Notes and Comment Blog

Our short and pithy observations on the passing scene as it relates to the mission of Butterflies and Wheels. Woolly-headed or razor-sharp comments in the media, anti-rationalist rhetoric in books or magazines or overheard on the bus, it’s all grist to our mill. And sometimes we will hold forth on the basis of no inspiration at all beyond what happens to occur to us.


Darul Uloom Islamic High School in Birmingham

Mar 17th, 2011 11:33 am | By

A “faith school” in Birmingham.

Holding the children’s attention is a man in Islamic dress wearing a skullcap and stroking his long dark beard as he talks.’You’re not like the non-Muslims out there,’ the teacher says, gesturing towards the window. ‘All that evil you see in the streets, people not wearing the hijab properly, people smoking… you should hate it, you should hate walking down that street.’

He refers to the ‘non-Muslims’ as the ‘Kafir’, an often derogatory term that means disbeliever or infidel.

A snapshot of the worst kind of schooling imaginable – training in hatred of all people who are outside the favored group.

This school is required by its inspectors to teach tolerance and respect for other faiths. But Dispatches’ Lessons in Hate and Violence filmed secretly inside it – and instead discovered that Muslim children are being taught religious apartheid and social segregation.

We recorded a number of speakers giving deeply disturbing talks about Jews, Christians and atheists. We found children as young as 11 learning that Hindus have ‘no intellect’. We came across pupils being told that the ‘disbelievers’ are ‘the worst creatures’ and that Muslims who adopt supposedly non-Muslim ways, such as shaving, dancing, listening to music, and – in the case of women – removing their headscarves, would be tortured with a forked iron rod in the after-life.

It sounds like an imaginary school dated c. 1950 if the Nazis had won the war. It’s hard to come up with anything more poisonous. Given recent history in the UK, it’s terrifying.

‘Salma’ and ‘Ayesha’ are a mother and daughter whose identities we are protecting. Ayesha is now sitting her A-levels but when she was seven she was beaten at her Koran classes. She says: ‘The teacher would sit there, tell me what to read, pronounce it to me – then if I said it wrong he would hit me on the hands with a ruler.’ Her younger brother, only five at the time, would be hit on his feet with a stick.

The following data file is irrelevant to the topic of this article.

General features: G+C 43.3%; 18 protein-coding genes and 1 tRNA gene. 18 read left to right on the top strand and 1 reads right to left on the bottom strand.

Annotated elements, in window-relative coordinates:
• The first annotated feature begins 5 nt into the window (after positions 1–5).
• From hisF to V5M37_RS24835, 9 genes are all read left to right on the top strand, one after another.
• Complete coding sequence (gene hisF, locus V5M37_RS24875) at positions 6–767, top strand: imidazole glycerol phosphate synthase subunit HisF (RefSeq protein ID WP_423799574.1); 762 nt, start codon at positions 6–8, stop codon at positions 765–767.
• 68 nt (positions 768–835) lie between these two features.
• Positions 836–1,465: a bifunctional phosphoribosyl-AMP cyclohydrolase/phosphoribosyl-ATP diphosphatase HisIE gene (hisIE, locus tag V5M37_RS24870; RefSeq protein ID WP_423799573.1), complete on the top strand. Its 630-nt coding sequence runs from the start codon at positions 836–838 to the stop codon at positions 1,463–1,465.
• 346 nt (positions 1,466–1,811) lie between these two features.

They dreaded going to those classes but did not tell their mother. Salma eventually withdrew her children from attending madrassas for a completely different reason: she learned that they were being taught an intolerant version of Islam.

‘They were using terms like ‘Kafir’ just because somebody isn’t of the same religion,’ she says, ‘and I’m teaching my children to integrate and not be racist so I pulled my children out.’

Humans can be so ugly. It gets me down.

we have a government that, on the one hand, gives grand speeches about tackling the causes of extremism, as David Cameron did last week, while, one the other, encourages local communities to set up their own schools – including faith schools. It’s time to stop these mixed messages. And Muslims can no longer sweep this under the carpet – they need to face up to what is happening behind closed doors.Many warn that if we don’t all tackle this toxic mix of hatred and violence head on, we will reap the whirlwind in years to come.

Very few years in fact. Children can carry bombs in backpacks.



In a loblolly pine far away

Mar 17th, 2011 10:07 am | By

You do know about the EagleCam, right?

EagleCam

It’s a camera high in a tree at Norfolk Botanical Garden in Virginia, trained on an eagle’s nest 8o to 90 feet up a loblolly pine tree. There were three eggs; one chick hatched Saturday, another hatched Monday, the third is due to hatch any moment.

It’s enthralling. You can see whichever adult is on the nest get up, a fuzzy bobblehead appear, then the other fuzzy bobblehead join it, then the adult rip bits off a fish (fly-covered, at this point) or a squirrel (caught yesterday) and offer them to one or the other fuzzy bobblehead, who will eat it. You can also see the older bobblehead attack the younger one. You can lose hours watching for this…

It’s warmer today, and the eagle on the nest (the female at the moment) is gaping to cool off. An hour ago she was gaping a little; now her beak is open farther; clearly it’s warming up in Virginia.

Do check it out if you haven’t, and rejoice at modern technology.



It does no work because it purportedly does all work

Mar 16th, 2011 1:07 pm | By